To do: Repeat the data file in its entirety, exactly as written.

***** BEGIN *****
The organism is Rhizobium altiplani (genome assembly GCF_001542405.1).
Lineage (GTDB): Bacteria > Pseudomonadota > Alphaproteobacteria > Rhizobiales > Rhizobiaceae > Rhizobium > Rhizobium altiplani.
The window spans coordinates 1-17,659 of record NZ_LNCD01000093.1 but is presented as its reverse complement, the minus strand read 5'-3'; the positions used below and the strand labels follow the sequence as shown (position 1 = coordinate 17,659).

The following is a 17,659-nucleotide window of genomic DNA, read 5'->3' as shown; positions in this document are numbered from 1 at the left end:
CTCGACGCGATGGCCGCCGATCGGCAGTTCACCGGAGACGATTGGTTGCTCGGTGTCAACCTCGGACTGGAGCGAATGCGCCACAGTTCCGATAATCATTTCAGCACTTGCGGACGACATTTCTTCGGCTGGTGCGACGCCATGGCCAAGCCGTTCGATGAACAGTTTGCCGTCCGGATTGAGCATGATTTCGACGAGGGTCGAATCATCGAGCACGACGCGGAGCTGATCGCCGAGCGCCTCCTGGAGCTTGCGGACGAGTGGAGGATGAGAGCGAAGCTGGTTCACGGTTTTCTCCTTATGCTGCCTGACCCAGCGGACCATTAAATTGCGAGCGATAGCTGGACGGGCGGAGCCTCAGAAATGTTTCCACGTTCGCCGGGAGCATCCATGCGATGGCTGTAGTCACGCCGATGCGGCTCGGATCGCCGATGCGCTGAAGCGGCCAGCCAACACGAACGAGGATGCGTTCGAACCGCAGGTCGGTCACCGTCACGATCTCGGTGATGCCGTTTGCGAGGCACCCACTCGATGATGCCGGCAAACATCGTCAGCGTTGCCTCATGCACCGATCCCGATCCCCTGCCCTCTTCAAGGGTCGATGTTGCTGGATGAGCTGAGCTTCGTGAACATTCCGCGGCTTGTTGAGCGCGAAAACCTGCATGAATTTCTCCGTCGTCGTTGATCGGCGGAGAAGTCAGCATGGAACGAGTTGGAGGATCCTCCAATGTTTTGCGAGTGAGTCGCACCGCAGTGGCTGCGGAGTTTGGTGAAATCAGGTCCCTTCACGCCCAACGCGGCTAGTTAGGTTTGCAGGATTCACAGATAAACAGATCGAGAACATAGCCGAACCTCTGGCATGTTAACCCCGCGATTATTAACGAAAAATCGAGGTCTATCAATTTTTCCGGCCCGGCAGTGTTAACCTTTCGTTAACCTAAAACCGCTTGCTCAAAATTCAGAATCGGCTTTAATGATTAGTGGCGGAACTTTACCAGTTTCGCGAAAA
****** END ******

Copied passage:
The organism is Rhizobium altiplani (genome assembly GCF_001542405.1).
Lineage (GTDB): Bacteria > Pseudomonadota > Alphaproteobacteria > Rhizobiales > Rhizobiaceae > Rhizobium > Rhizobium altiplani.
The window spans coordinates 1-17,659 of record NZ_LNCD01000093.1 but is presented as its reverse complement, the minus strand read 5'-3'; the positions used below and the strand labels follow the sequence as shown (position 1 = coordinate 17,659).

The following is a 17,659-nucleotide window of genomic DNA, read 5'->3' as shown; positions in this document are numbered from 1 at the left end:
CTCGACGCGATGGCCGCCGATCGGCAGTTCACCGGAGACGATTGGTTGCTCGGTGTCAACCTCGGACTGGAGCGAATGCGCCACAGTTCCGATAATCATTTCAGCACTTGCGGACGACATTTCTTCGGCTGGTGCGACGCCATGGCCAAGCCGTTCGATGAACAGTTTGCCGTCCGGATTGAGCATGATTTCGACGAGGGTCGAATCATCGAGCACGACGCGGAGCTGATCGCCGAGCGCCTCCTGGAGCTTGCGGACGAGTGGAGGATGAGAGCGAAGCTGGTTCACGGTTTTCTCCTTATGCTGCCTGACCCAGCGGACCATTAAATTGCGAGCGATAGCTGGACGGGCGGAGCCTCAGAAATGTTTCCACGTTCGCCGGGAGCATCCATGCGATGGCTGTAGTCACGCCGATGCGGCTCGGATCGCCGATGCGCTGAAGCGGCCAGCCAACACGAACGAGGATGCGTTCGAACCGCAGGTCGGTCACCGTCACGATCTCGGTGATGCCGTTTGCGAGGCACCCACTCGATGATGCCGGCAAACATCGTCAGCGTTGCCTCATGCACCGATCCCGATCCCCTGCCCTCTTCAAGGGTCGATGTTGCTGGATGAGCTGAGCTTCGTGAACATTCCGCGGCTTGTTGAGCGCGAAAACCTGCATGAATTTCTCCGTCGTCGTTGATCGGCGGAGAAGTCAGCATGGAACGAGTTGGAGGATCCTCCAATGTTTTGCGAGTGAGTCGCACCGCAGTGGCTGCGGAGTTTGGTGAAATCAGGTCCCTTCACGCCCAACGCGGCTAGTTAGGTTTGCAGGATTCACAGATAAACAGATCGAGAACATAGCCGAACCTCTGGCATGTTAACCCCGCGATTATTAACGAAAAATCGAGGTCTATCAATTTTTCCGGCCCGGCAGTGTTAACCTTTCGTTAACCTAAAACCGCTTGCTCAAAATTCAGAATCGGCTTTAATGATTAGTGGCGGAACTTTACCAGTTTCGCGAAAA